How to Divide Up the Assets for a Divorce in Illinois
By Mary Jane Freeman
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In Illinois, you have the right to reach a property settlement agreement with your spouse: the two of you can mutually decide how your assets and debts will be divided in a divorce. But if you don't get along, or otherwise can't come to an agreement, the court will make this decision for you. Illinois law follows a system of equitable distribution to divide your marital assets. This means the court will divide the property in a fair and just manner -- though not necessarily equally -- after evaluating your circumstances.
Before the court can divide assets in your divorce, it must first categorize the property you and your spouse own. This is because Illinois courts only have authority to divide marital property in divorce. Any asset you or your spouse acquired during the marriage is considered marital property. Assets you acquired before the marriage or received by inheritance or gift while married is considered your separate property, also known as non-marital property. Separate property is off-limits, and the court cannot divide it in your divorce case.
Commingling and Transmutation
Sometimes, determining whether property is marital or separate is not easy or obvious. This often happens when spouses mix, or commingle, their assets. For example, if you place money you earned before your marriage into a joint account shared with your spouse, you have commingled your separate and marital assets. Unless you can later trace the funds to their original separate property source, the court is likely to deem the entire account marital property and divide the balance accordingly.
The situation can become even more complicated if proceeds from the account are used to pay family expenses. In such cases, the court may find that you intended to use your separate funds for the benefit of the family, essentially treating the funds as a gift to the marriage. This is known as transmutation. The court will not reimburse these separate funds to you, even if you can trace them to separate property, because they have been converted into marital property.
Once the court is able to distinguish between your marital and separate property, it will begin the process of distributing your family's marital assets. To do so, it will employ the principles of equitable distribution. This means the court will divide property between you and your spouse in a manner that is fair and just, though not necessarily equal, after evaluating several factors set out in Illinois law. These factors include the length of the marriage; each spouse's contributions, including nonpaid contributions, such as by a homemaker; any custody arrangements; each spouse's age, health, income and economic circumstances; and tax consequences of any property division.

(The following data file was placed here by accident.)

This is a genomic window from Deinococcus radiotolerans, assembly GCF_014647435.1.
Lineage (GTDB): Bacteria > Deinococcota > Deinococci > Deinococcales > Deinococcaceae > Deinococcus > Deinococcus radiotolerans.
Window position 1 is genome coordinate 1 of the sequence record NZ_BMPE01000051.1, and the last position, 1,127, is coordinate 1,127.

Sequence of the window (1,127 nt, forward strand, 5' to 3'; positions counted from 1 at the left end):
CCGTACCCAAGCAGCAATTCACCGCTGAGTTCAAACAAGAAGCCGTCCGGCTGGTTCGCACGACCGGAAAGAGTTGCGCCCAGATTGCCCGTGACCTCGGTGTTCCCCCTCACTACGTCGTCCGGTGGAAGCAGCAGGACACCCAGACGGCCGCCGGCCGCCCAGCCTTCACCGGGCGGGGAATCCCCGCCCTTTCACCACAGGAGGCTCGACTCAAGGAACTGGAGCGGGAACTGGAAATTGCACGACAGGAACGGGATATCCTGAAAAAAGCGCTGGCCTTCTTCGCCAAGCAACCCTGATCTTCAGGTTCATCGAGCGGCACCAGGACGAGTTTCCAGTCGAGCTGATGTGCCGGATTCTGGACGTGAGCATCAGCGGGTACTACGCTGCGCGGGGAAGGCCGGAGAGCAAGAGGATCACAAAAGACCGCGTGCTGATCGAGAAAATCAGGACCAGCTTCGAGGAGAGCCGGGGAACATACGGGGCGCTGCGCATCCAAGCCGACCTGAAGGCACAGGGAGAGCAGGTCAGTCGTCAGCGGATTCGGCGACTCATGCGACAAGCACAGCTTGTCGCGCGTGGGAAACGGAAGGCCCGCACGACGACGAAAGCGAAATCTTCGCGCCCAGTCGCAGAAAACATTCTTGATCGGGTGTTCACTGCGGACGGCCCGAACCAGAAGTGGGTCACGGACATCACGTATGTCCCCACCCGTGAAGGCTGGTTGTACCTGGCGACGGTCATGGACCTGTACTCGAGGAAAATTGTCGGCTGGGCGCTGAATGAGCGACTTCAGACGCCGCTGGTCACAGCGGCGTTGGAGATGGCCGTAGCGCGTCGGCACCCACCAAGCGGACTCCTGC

Under Illinois law, marital misconduct is not relevant to property division during divorce. This means the court will not consider a spouse's bad behavior when dividing the marital assets. So, if your spouse cheated on you and this is what led to the divorce, the court won't care -- you will not get more property because of it. But there is one exception to this rule: If your spouse engaged in financial misconduct, and this led to a waste of marital assets, the court may order him to reimburse you for those wasted assets in the divorce. For example, if your spouse used marital funds to splurge on his mistress by buying jewelry and luxury vacations, the court may award you additional marital assets to compensate for this loss because those funds were not used for the benefit of the family.
- Illinois General Assembly: Illinois Compiled Statutes, 750 ILCS 5, Illinois Marriage and Dissolution of Marriage Act
- Roberts Law Firm: Property Division in Illinois Divorce
- Brian J. Thompson: Transmutation of Nonmarital Property to Marital Property
- American Academy of Matrimonial Lawyers: Division of Assets
- Schiller, DuCanto and Fleck: How Property Is Divided in an Illinois Divorce Case; Burton S. Hochberg
- Cordell and Cordell: Illinois Divorce Questions
Based on the West Coast, Mary Jane Freeman has been writing professionally since 1994, specializing in the topics of business and law. Freeman's work has appeared in a variety of publications, including LegalZoom, Essence, Reuters and Chicago Sun-Times. Freeman holds a Master of Science in public policy and management and Juris Doctor. Freeman is self-employed and works as a policy analyst and legal consultant.